Laura K Fortin, Caroline Jalain, Viviana Andreescu, and Elizabeth Grossi
Using the Army Study to Assess Risk and Resilience in Service Members New Soldier Study data, the present analysis tries to identify some of the factors that may explain variation in violence perpetration (physical assault) among service men. We are particularly interested in observing the lasting effect of pre-service severe violent behavior on more recent violence perpetration. The potential for violence-deterring effect of an adult institution of informal social control such as marriage will be examined as well.
A great hunter needs a great spear: Experimental study of technological considerations that determine the efficacy of a hunting spear
Elizabeth M Hagan and Jordan Durham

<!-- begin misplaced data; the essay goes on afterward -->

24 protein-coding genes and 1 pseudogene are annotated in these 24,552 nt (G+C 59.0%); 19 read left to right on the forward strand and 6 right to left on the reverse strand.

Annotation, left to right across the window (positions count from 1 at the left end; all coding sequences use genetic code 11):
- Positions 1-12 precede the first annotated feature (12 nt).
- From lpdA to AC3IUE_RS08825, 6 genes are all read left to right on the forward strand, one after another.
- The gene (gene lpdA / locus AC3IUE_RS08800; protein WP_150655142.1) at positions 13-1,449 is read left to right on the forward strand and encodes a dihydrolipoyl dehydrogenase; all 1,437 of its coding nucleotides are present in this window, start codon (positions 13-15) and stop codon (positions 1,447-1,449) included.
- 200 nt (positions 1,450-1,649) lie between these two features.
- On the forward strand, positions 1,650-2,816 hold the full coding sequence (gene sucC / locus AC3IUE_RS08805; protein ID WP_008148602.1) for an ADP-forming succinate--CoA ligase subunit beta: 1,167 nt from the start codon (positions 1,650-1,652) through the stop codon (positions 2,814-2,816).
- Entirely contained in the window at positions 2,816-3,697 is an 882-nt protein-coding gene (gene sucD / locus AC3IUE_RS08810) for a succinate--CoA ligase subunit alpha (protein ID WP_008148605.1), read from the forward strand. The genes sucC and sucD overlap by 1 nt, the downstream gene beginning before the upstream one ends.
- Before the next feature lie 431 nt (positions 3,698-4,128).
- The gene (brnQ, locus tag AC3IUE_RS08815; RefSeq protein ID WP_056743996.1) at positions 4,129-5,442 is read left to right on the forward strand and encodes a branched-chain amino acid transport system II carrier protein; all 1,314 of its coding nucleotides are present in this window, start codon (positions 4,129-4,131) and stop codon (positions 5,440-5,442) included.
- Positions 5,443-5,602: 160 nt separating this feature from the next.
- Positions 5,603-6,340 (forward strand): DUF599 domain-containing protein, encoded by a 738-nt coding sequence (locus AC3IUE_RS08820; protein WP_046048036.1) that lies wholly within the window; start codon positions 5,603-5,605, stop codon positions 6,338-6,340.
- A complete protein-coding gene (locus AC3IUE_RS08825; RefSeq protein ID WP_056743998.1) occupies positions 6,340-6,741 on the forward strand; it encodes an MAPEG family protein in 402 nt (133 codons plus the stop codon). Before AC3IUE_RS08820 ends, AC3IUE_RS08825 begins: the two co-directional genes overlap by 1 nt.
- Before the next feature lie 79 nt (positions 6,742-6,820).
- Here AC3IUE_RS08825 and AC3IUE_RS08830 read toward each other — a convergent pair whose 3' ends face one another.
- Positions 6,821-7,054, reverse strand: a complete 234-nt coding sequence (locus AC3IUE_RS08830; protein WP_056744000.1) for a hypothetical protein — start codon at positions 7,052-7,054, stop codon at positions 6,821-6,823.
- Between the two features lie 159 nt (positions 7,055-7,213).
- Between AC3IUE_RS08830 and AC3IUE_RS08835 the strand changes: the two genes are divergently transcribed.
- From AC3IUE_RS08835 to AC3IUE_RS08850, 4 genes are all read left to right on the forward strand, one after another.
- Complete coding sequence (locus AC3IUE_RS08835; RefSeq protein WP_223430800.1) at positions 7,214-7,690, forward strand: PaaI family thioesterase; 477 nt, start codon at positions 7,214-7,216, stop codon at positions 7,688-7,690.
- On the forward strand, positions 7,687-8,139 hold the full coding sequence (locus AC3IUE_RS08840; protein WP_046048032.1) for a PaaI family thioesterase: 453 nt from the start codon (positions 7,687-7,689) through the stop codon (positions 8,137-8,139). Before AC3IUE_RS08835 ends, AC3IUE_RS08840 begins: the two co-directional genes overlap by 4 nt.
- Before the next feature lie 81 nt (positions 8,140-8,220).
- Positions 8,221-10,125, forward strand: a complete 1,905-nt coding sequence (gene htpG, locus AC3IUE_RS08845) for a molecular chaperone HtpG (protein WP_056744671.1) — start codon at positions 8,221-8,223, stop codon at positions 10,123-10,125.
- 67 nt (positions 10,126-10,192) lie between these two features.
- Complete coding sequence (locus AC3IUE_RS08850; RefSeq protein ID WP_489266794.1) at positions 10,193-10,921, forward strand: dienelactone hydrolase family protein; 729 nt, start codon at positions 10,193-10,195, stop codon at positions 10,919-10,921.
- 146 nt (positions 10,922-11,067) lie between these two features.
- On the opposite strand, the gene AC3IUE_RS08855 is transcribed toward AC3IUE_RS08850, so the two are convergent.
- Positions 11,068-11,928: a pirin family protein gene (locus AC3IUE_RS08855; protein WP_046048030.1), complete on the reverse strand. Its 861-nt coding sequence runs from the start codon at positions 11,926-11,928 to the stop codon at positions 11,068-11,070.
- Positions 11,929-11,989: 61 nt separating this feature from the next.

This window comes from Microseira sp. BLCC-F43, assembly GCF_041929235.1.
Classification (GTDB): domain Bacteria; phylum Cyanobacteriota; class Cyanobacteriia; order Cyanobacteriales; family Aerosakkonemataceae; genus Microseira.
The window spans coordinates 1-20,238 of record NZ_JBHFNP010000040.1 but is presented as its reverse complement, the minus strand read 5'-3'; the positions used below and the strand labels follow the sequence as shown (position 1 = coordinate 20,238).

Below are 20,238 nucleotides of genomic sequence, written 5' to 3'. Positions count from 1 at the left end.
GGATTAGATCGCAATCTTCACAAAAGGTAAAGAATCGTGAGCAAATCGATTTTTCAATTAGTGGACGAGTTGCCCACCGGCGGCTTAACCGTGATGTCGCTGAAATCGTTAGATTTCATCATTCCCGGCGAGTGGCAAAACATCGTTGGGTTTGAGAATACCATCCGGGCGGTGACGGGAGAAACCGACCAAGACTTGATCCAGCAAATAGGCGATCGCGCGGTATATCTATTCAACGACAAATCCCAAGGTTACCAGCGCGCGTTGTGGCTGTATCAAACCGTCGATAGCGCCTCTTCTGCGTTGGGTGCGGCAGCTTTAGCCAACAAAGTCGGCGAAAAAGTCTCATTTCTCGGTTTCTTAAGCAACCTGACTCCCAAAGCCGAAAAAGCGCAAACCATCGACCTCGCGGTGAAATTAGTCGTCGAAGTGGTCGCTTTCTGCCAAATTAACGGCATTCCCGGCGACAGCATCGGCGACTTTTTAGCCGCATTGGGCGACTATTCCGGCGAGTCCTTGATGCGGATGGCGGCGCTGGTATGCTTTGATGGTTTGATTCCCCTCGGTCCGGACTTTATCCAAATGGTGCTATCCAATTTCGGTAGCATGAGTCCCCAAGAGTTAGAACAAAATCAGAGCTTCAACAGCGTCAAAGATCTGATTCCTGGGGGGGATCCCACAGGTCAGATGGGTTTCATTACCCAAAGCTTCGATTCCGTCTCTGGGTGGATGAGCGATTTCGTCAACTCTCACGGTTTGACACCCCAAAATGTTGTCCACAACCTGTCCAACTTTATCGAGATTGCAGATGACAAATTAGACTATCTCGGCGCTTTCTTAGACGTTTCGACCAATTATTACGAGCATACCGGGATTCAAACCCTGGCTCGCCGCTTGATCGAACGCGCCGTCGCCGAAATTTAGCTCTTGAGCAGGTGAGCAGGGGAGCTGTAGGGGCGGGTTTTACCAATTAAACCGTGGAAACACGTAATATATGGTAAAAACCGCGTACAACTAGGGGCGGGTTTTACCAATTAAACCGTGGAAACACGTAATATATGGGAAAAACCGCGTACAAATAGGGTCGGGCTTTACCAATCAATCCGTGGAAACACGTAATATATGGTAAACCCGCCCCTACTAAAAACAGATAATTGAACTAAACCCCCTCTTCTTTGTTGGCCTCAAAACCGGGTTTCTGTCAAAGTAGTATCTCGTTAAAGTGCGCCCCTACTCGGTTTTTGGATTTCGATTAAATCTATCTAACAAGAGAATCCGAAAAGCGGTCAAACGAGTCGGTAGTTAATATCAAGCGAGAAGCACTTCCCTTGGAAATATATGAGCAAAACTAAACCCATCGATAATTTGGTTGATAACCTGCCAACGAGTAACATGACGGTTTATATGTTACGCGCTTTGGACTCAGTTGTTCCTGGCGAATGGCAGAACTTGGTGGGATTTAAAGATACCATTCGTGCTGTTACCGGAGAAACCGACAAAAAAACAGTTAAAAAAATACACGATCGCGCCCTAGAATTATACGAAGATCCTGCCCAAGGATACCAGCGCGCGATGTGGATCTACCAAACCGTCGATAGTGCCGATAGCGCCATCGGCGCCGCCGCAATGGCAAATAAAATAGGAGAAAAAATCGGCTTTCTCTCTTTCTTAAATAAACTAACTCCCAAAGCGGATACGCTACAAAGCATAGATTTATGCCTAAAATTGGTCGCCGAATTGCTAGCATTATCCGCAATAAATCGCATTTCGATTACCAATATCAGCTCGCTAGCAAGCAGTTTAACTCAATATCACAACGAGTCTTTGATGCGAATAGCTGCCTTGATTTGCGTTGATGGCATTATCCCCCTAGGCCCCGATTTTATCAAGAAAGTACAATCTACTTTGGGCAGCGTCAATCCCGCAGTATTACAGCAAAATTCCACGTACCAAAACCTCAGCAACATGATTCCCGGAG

This research project investigates prehistoric hunting practices, involving a hand-thrown spears, henceforth referred to as “Projectile Technology”. It aims to assess the influence of spear shaft size in the efficacy of spears as a whole during hunting pursuit. Moreover, we will evaluate how the hunter’s distance from the target may affect the efficacy of varying spear-sizes. The broader theoretical question we seek to address is what specific spear-size and throwing-location considerations determined the success of hunting with projectile weaponry. Projectile point technology has marked a major cultural innovation in human history in Africa around 200,000 years ago (Shea 2006; Milks 2019). This experiment will produce replicated projectile weaponry and will record participants in a prehistoric hunting scenario. Results achieved with each spear will be analyzed to understand the effect of various shafts lengths and their impact on distance achieved and successes. Understanding the nature of various shaft lengths through replicative hunting strategies of the past will aid in the rationalization of effects of shaft length at distance, due to the virtue of wood (presumable source material of shafts) being perishable in the archaeological record. Measurements will be taken such as participant height, arm length, and individualized spatial representations of their throws will be plotted on a 2 x 2 m grid. Comparative analysis of the range of achieved distances and the shaft length variation will provide experimental data with which to assess what would have been preferable or necessary technological considerations in order to achieve best results from prehistoric hunting.